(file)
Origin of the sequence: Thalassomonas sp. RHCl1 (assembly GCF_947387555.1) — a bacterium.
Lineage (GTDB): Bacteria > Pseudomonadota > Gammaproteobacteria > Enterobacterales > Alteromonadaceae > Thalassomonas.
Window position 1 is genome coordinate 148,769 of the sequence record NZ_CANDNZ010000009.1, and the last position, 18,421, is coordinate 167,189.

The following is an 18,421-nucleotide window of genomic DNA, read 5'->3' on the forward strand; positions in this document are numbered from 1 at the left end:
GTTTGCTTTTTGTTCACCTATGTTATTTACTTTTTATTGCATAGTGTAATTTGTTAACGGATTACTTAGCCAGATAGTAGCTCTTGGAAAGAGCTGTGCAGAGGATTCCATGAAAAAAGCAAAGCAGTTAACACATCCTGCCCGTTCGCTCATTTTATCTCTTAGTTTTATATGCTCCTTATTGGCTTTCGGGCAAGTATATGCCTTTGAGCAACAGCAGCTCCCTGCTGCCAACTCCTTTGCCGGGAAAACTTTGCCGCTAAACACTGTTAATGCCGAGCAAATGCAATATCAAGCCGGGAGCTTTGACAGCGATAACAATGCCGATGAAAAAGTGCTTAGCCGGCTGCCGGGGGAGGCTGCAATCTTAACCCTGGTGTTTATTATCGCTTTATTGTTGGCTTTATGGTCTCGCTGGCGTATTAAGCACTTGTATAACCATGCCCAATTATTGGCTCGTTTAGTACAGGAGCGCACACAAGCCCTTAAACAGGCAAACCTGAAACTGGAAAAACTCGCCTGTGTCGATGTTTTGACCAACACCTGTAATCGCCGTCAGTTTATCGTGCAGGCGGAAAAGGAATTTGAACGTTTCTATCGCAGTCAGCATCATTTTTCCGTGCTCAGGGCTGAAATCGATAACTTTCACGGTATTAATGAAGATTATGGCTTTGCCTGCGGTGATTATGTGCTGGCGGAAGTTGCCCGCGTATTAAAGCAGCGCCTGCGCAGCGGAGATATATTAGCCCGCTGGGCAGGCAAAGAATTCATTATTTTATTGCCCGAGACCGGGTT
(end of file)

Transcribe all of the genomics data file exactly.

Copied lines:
Origin of the sequence: Thalassomonas sp. RHCl1 (assembly GCF_947387555.1) — a bacterium.
Lineage (GTDB): Bacteria > Pseudomonadota > Gammaproteobacteria > Enterobacterales > Alteromonadaceae > Thalassomonas.
Window position 1 is genome coordinate 148,769 of the sequence record NZ_CANDNZ010000009.1, and the last position, 18,421, is coordinate 167,189.

The following is an 18,421-nucleotide window of genomic DNA, read 5'->3' on the forward strand; positions in this document are numbered from 1 at the left end:
GTTTGCTTTTTGTTCACCTATGTTATTTACTTTTTATTGCATAGTGTAATTTGTTAACGGATTACTTAGCCAGATAGTAGCTCTTGGAAAGAGCTGTGCAGAGGATTCCATGAAAAAAGCAAAGCAGTTAACACATCCTGCCCGTTCGCTCATTTTATCTCTTAGTTTTATATGCTCCTTATTGGCTTTCGGGCAAGTATATGCCTTTGAGCAACAGCAGCTCCCTGCTGCCAACTCCTTTGCCGGGAAAACTTTGCCGCTAAACACTGTTAATGCCGAGCAAATGCAATATCAAGCCGGGAGCTTTGACAGCGATAACAATGCCGATGAAAAAGTGCTTAGCCGGCTGCCGGGGGAGGCTGCAATCTTAACCCTGGTGTTTATTATCGCTTTATTGTTGGCTTTATGGTCTCGCTGGCGTATTAAGCACTTGTATAACCATGCCCAATTATTGGCTCGTTTAGTACAGGAGCGCACACAAGCCCTTAAACAGGCAAACCTGAAACTGGAAAAACTCGCCTGTGTCGATGTTTTGACCAACACCTGTAATCGCCGTCAGTTTATCGTGCAGGCGGAAAAGGAATTTGAACGTTTCTATCGCAGTCAGCATCATTTTTCCGTGCTCAGGGCTGAAATCGATAACTTTCACGGTATTAATGAAGATTATGGCTTTGCCTGCGGTGATTATGTGCTGGCGGAAGTTGCCCGCGTATTAAAGCAGCGCCTGCGCAGCGGAGATATATTAGCCCGCTGGGCAGGCAAAGAATTCATTATTTTATTGCCCGAGACCGGGTT